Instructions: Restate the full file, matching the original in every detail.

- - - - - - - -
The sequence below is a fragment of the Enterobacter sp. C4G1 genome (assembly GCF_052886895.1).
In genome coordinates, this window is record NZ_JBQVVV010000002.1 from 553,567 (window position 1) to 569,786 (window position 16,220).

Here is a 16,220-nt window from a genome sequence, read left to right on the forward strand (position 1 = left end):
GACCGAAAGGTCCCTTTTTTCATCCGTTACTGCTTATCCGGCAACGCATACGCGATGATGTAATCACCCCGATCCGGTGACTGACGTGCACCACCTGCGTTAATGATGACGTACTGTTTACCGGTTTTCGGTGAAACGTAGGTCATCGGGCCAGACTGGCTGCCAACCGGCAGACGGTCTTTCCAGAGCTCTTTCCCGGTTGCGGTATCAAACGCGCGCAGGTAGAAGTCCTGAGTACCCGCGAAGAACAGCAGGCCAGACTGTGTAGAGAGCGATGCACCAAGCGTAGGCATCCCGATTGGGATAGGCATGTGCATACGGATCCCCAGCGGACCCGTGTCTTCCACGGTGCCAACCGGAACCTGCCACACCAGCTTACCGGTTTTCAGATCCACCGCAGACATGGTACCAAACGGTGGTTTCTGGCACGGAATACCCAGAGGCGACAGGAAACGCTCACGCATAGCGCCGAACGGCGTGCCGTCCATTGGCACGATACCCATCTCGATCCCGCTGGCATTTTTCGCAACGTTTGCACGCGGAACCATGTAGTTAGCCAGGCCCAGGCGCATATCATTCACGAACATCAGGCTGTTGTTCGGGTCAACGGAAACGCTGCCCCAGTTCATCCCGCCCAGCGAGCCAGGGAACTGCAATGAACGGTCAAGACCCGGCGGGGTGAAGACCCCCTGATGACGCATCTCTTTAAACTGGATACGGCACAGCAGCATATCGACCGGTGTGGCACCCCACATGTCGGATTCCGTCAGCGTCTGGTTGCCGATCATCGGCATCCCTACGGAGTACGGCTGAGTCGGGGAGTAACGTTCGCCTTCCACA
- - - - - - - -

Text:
The sequence below is a fragment of the Enterobacter sp. C4G1 genome (assembly GCF_052886895.1).
In genome coordinates, this window is record NZ_JBQVVV010000002.1 from 553,567 (window position 1) to 569,786 (window position 16,220).

Here is a 16,220-nt window from a genome sequence, read left to right on the forward strand (position 1 = left end):
GACCGAAAGGTCCCTTTTTTCATCCGTTACTGCTTATCCGGCAACGCATACGCGATGATGTAATCACCCCGATCCGGTGACTGACGTGCACCACCTGCGTTAATGATGACGTACTGTTTACCGGTTTTCGGTGAAACGTAGGTCATCGGGCCAGACTGGCTGCCAACCGGCAGACGGTCTTTCCAGAGCTCTTTCCCGGTTGCGGTATCAAACGCGCGCAGGTAGAAGTCCTGAGTACCCGCGAAGAACAGCAGGCCAGACTGTGTAGAGAGCGATGCACCAAGCGTAGGCATCCCGATTGGGATAGGCATGTGCATACGGATCCCCAGCGGACCCGTGTCTTCCACGGTGCCAACCGGAACCTGCCACACCAGCTTACCGGTTTTCAGATCCACCGCAGACATGGTACCAAACGGTGGTTTCTGGCACGGAATACCCAGAGGCGACAGGAAACGCTCACGCATAGCGCCGAACGGCGTGCCGTCCATTGGCACGATACCCATCTCGATCCCGCTGGCATTTTTCGCAACGTTTGCACGCGGAACCATGTAGTTAGCCAGGCCCAGGCGCATATCATTCACGAACATCAGGCTGTTGTTCGGGTCAACGGAAACGCTGCCCCAGTTCATCCCGCCCAGCGAGCCAGGGAACTGCAATGAACGGTCAAGACCCGGCGGGGTGAAGACCCCCTGATGACGCATCTCTTTAAACTGGATACGGCACAGCAGCATATCGACCGGTGTGGCACCCCACATGTCGGATTCCGTCAGCGTCTGGTTGCCGATCATCGGCATCCCTACGGAGTACGGCTGAGTCGGGGAGTAACGTTCGCCTTCCACA